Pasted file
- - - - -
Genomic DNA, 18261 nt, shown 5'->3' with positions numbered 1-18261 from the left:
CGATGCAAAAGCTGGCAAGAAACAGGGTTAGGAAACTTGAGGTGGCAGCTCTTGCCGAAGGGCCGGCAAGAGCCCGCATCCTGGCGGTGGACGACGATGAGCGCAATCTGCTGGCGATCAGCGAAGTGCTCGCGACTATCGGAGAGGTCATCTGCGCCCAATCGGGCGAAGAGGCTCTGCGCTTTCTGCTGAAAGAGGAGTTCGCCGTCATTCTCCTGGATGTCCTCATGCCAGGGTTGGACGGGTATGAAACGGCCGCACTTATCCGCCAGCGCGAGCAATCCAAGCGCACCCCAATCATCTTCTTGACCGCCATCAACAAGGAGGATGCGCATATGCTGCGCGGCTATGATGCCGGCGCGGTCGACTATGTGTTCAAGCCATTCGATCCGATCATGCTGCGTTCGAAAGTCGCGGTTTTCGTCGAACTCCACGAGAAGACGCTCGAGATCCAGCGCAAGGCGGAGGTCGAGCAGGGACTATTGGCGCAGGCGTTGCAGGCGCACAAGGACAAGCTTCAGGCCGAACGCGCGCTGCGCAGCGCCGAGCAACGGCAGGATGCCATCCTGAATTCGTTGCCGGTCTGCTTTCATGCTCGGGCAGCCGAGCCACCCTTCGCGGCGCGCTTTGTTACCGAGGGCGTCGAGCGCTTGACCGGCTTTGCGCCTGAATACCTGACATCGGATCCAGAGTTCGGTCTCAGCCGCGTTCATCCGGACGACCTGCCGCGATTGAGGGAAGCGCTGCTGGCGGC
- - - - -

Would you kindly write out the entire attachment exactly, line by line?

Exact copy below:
Genomic DNA, 18261 nt, shown 5'->3' with positions numbered 1-18261 from the left:
CGATGCAAAAGCTGGCAAGAAACAGGGTTAGGAAACTTGAGGTGGCAGCTCTTGCCGAAGGGCCGGCAAGAGCCCGCATCCTGGCGGTGGACGACGATGAGCGCAATCTGCTGGCGATCAGCGAAGTGCTCGCGACTATCGGAGAGGTCATCTGCGCCCAATCGGGCGAAGAGGCTCTGCGCTTTCTGCTGAAAGAGGAGTTCGCCGTCATTCTCCTGGATGTCCTCATGCCAGGGTTGGACGGGTATGAAACGGCCGCACTTATCCGCCAGCGCGAGCAATCCAAGCGCACCCCAATCATCTTCTTGACCGCCATCAACAAGGAGGATGCGCATATGCTGCGCGGCTATGATGCCGGCGCGGTCGACTATGTGTTCAAGCCATTCGATCCGATCATGCTGCGTTCGAAAGTCGCGGTTTTCGTCGAACTCCACGAGAAGACGCTCGAGATCCAGCGCAAGGCGGAGGTCGAGCAGGGACTATTGGCGCAGGCGTTGCAGGCGCACAAGGACAAGCTTCAGGCCGAACGCGCGCTGCGCAGCGCCGAGCAACGGCAGGATGCCATCCTGAATTCGTTGCCGGTCTGCTTTCATGCTCGGGCAGCCGAGCCACCCTTCGCGGCGCGCTTTGTTACCGAGGGCGTCGAGCGCTTGACCGGCTTTGCGCCTGAATACCTGACATCGGATCCAGAGTTCGGTCTCAGCCGCGTTCATCCGGACGACCTGCCGCGATTGAGGGAAGCGCTGCTGGCGGC